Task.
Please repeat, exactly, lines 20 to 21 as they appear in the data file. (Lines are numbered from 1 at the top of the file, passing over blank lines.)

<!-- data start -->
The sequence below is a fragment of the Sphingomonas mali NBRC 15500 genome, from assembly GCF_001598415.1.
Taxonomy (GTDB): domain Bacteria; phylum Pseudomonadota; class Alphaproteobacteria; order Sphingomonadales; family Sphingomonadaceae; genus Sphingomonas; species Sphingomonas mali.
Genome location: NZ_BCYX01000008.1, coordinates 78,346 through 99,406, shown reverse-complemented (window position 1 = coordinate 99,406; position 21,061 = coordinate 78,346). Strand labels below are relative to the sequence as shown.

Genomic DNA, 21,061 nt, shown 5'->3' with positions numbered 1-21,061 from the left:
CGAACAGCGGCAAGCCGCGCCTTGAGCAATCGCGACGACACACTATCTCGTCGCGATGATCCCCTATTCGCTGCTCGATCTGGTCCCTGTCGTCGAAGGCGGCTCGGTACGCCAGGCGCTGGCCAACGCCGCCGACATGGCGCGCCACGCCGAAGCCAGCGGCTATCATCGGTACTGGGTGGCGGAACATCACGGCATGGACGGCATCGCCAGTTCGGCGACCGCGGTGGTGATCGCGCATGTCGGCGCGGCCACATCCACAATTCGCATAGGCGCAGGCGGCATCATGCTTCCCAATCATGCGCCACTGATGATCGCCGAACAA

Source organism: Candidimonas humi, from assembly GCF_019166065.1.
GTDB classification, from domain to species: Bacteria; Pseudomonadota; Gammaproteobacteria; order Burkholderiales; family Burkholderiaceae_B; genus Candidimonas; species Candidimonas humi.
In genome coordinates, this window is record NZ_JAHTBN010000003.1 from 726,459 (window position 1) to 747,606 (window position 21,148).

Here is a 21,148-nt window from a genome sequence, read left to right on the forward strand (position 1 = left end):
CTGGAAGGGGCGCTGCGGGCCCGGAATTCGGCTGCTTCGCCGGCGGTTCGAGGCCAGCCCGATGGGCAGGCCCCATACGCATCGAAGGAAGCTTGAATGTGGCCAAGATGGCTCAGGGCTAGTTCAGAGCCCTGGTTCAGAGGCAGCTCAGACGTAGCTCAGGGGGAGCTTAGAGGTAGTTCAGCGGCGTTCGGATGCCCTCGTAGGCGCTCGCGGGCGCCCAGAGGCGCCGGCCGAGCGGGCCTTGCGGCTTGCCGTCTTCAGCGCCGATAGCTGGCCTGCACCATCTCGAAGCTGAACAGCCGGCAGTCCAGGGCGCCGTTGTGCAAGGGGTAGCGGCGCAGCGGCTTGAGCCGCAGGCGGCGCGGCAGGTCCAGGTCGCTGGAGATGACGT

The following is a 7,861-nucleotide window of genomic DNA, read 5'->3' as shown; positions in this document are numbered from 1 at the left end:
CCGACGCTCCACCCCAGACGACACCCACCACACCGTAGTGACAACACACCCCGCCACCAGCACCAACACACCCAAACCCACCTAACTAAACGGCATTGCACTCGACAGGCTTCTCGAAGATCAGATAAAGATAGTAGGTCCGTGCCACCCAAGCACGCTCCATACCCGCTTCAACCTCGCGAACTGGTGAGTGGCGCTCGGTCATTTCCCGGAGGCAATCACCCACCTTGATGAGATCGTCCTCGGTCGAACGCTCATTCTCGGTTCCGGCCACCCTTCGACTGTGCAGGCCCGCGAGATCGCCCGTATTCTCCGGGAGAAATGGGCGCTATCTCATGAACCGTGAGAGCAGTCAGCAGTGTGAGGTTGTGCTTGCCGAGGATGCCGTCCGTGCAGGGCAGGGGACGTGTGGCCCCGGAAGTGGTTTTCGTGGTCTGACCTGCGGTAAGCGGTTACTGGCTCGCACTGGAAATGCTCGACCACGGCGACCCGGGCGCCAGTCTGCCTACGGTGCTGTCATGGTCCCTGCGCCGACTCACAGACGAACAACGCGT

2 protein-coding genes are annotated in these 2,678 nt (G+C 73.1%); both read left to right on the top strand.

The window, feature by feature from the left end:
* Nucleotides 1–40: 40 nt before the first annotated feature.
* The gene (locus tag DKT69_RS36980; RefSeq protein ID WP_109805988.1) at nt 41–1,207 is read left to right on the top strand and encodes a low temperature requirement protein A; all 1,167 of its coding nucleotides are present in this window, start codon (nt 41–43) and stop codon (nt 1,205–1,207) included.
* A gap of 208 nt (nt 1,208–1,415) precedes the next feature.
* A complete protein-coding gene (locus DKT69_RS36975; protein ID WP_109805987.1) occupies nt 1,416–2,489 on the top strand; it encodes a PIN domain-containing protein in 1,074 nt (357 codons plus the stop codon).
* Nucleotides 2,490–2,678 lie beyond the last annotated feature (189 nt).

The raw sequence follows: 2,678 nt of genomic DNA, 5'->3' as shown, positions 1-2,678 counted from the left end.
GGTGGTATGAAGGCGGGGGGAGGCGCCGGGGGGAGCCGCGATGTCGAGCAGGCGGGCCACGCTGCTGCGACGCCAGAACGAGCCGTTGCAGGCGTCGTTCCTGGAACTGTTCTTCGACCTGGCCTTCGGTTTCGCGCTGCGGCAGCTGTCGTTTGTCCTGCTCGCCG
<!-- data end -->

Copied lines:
The raw sequence follows: 2,678 nt of genomic DNA, 5'->3' as shown, positions 1-2,678 counted from the left end.
GGTGGTATGAAGGCGGGGGGAGGCGCCGGGGGGAGCCGCGATGTCGAGCAGGCGGGCCACGCTGCTGCGACGCCAGAACGAGCCGTTGCAGGCGTCGTTCCTGGAACTGTTCTTCGACCTGGCCTTCGGTTTCGCGCTGCGGCAGCTGTCGTTTGTCCTGCTCGCCG